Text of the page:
Old habits... don’t die

Dawn Wiseman

Psychology grad students Giovanni Hernandez (left) and Michael Verwey both participated in the Student Data Blitz during the CSBN’s winter workshop. Hernandez is working with Peter Shizgal, while Verwey works with Shimon Amir.

andrew dobrowolskyj

As the saying goes, once you learn to ride a bike you’ll never forget how. Ann Graybiel wants to know why.

Graybiel is the Walter A. Rosenblith Professor of Neuroscience in the Department of Brain and Cognitive Science at the Massachusetts Institute of Technology. She is the acknowledged world leader in the study of the basal ganglia, and, according to one colleague, has “single-handedly transformed the study of this part of the brain.”

After more than 35 years in the field, she clearly still loves her job. While presenting her lab’s work to nearly 100 students and professors at Loyola last week, her description of the neurophysiology and neurochemistry of the basal ganglia was punctuated with exclamations like “so cool,” “awesome,” and “wildly interesting.”

Graybiel was the opening colloquium speaker for this year’s Winter Workshop held by the Concordia Center for Studies in Behavioral Neurobiology to celebrate Brain Week. Brain Week is an international effort to advance public awareness about the progress and benefits of brain research.

According to Michael Verwey, a PhD student working with Shimon Amir (Psychology and CSBN), “The workshops are an opportunity for researchers to talk critically and constructively about the work we are doing and the directions we consider important.”

Verwey and several other students from Concordia, McGill, Université de Montreal and University of Toronto presented their ongoing dissertation work in an early-morning Student Data Blitz. These workshops were followed by sessions led by professors from the same institutions.

The theme for this year’s workshops was “Dopaminergic modulation of motor and motivational functions of the striatum: Common principles?” In plain English, all the presentations focused on the basal ganglia and their role in getting us moving.

The basal ganglia are a group of deep forebrain structures. As Graybiel pointed out, “For a long time, they were primarily explored as centres of motor function because of their role in motor diseases such as Huntingdon’s and Parkinson’s.”

Higher functions such as thought, learning and emotional response were presumed to reside solely in the neocortex, a relatively new brain structure (in terms of evolution) found only in “higher” mammals like dolphins, chimpanzees, and, yes, humans.

Research at Graybiel’s lab, however, has turned those assumptions on their head. “We were all quite surprised when we began to think that the basal ganglia could be involved in cognitive function,” she said. But experimental work with rats, primates and humans has shown feedback loops between the basal ganglia and neocortex that become active during learning.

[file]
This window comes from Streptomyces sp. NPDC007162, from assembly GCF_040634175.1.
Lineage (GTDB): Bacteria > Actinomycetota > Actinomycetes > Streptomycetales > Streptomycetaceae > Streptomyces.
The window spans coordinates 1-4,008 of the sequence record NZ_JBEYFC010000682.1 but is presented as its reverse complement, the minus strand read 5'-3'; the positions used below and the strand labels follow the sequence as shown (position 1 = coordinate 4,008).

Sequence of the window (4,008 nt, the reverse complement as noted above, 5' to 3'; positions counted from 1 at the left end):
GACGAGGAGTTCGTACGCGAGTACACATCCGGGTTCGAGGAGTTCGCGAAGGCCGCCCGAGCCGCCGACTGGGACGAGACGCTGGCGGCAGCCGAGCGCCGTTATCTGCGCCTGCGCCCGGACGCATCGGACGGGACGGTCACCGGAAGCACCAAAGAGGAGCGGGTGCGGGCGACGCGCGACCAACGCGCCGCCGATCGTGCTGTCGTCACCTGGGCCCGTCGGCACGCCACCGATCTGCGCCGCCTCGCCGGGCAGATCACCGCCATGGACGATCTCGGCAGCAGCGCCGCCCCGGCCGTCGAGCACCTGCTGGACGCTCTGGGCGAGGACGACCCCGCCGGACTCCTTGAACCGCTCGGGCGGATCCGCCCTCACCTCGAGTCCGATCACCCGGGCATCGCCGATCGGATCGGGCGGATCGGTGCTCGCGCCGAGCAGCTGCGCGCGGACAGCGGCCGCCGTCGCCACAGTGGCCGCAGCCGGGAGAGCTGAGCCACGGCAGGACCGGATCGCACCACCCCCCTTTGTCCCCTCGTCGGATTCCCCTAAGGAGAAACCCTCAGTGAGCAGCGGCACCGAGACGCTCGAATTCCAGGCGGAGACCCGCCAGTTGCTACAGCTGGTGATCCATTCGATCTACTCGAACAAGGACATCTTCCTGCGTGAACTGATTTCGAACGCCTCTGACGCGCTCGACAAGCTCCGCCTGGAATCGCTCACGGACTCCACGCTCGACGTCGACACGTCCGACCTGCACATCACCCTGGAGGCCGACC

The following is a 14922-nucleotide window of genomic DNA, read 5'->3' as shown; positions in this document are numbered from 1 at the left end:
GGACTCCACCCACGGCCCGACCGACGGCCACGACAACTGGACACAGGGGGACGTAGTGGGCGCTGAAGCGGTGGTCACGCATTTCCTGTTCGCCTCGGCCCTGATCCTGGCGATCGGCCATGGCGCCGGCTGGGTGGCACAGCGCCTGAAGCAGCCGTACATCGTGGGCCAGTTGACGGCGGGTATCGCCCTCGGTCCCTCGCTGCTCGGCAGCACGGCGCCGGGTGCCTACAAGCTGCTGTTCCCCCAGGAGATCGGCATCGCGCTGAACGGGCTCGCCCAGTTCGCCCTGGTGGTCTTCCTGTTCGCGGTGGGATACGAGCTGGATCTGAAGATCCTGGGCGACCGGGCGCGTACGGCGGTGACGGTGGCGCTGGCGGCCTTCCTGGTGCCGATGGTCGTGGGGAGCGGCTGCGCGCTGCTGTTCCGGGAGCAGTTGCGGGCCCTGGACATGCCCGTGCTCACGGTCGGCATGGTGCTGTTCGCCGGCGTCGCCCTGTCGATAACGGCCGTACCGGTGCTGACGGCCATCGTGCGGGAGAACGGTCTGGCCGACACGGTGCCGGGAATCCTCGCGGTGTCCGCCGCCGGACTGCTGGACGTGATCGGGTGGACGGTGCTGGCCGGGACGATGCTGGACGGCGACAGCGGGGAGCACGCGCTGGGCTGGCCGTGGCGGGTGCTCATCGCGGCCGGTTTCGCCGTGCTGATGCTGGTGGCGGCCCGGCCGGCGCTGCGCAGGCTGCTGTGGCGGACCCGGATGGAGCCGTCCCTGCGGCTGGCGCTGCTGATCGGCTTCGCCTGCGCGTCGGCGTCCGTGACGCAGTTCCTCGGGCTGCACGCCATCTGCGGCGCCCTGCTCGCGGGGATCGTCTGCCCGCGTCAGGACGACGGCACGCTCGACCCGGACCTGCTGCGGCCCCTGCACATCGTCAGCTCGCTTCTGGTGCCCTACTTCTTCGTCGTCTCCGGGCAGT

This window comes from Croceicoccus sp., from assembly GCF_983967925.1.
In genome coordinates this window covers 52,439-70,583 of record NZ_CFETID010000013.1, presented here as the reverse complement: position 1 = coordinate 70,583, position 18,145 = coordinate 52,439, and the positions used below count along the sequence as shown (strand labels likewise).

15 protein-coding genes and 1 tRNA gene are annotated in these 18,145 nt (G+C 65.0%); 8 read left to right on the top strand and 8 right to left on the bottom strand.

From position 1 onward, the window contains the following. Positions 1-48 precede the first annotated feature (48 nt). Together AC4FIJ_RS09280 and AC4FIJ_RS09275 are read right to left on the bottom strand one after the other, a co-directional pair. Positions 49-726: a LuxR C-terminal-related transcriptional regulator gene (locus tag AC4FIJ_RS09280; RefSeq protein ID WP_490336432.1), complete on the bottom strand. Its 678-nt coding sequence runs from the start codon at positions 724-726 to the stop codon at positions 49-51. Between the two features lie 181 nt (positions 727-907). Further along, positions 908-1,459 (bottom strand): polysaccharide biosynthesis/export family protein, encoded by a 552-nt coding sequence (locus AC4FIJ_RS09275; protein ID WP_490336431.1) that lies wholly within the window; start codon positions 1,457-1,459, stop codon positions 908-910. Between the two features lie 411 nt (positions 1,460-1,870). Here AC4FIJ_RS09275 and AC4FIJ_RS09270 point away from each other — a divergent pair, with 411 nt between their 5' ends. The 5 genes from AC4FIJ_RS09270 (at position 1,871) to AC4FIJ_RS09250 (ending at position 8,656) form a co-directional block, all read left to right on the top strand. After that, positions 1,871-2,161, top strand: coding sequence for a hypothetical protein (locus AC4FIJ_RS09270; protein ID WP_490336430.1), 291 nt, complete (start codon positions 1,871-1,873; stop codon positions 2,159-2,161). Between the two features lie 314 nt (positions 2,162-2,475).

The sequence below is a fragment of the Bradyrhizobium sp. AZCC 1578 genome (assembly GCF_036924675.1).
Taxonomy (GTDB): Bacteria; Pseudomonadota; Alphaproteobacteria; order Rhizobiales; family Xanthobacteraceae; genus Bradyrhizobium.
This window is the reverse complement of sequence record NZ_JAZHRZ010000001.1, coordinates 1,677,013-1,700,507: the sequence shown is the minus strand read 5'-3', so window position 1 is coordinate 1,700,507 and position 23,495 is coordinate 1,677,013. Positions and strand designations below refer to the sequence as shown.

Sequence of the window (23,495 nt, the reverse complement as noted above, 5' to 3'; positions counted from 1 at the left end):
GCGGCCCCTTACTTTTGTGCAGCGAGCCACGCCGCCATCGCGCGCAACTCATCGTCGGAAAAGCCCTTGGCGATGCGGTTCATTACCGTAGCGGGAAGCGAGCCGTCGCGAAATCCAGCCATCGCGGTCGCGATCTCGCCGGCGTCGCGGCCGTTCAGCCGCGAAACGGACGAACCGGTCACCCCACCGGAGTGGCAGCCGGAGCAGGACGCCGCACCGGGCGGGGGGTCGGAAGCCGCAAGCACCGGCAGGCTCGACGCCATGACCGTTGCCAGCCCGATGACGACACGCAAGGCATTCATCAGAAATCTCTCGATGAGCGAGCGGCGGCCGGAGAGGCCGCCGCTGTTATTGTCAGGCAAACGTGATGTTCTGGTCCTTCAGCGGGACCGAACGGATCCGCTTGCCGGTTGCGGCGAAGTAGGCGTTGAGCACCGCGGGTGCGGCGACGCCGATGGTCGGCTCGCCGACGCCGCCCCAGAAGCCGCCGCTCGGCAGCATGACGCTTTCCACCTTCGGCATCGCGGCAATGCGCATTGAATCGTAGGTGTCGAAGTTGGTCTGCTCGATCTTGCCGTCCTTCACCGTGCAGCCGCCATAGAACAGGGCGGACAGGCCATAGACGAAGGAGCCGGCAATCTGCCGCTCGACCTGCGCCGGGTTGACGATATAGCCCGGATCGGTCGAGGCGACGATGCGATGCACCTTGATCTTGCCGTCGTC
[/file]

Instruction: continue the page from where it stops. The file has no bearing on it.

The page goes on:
One application of the research is a clearer understanding of how we acquire habits.

Using rats, Graybiel and colleagues have determined that there is lots of activity in these loops while the animals learn a task. Once mastery has occurred, however, that activity drops off significantly except at key points in the task.

“It may be that the basal ganglia help us to mark particular behaviours,” she said, essentially breaking down and storing learned behaviours as discrete chunks of information. “When we are learning something, the brain does not know what is most important about the task. Once we’ve learned what’s most important, we can do the rest almost on auto-pilot.”

She provided driving as an example. “When you learn to drive you constantly think, gas, brake, gas, brake.” But when the task becomes habit, “You can drive familiar routes while completely engrossed in other thoughts.”

Graybiel’s research has also shown that once learning has become habit, it tends to persist. Most of the rats that learned the task could reproduce it after a short relearning phase, even after a relatively long period of time of not being exposed to it. This may explain why some habits are so hard to break.

“So, we’re really looking at questions of where patterns of behaviour are located in the brain, where they go when they are not being used, and how we manage to bring them back almost on command when they are required,” she summarized.

The answers may also help in understanding and treating diseases and disorders like Huntingdon’s, Parkinson’s, and Alzheimer’s, where habitual patterns break down, or like Tourette’s, OCD and drug abuse, where they become overwhelming.

While Graybiel clearly leads the collective work of her lab at MIT, she readily acknowledged contributions from the many graduate students, postdocs and collaborators from around the globe who are drawn there, including Concordia’s Richard Courte-manche (Exercise Science, CSBN). Courtmanche collaborated with Graybiel for his postdoctoral work.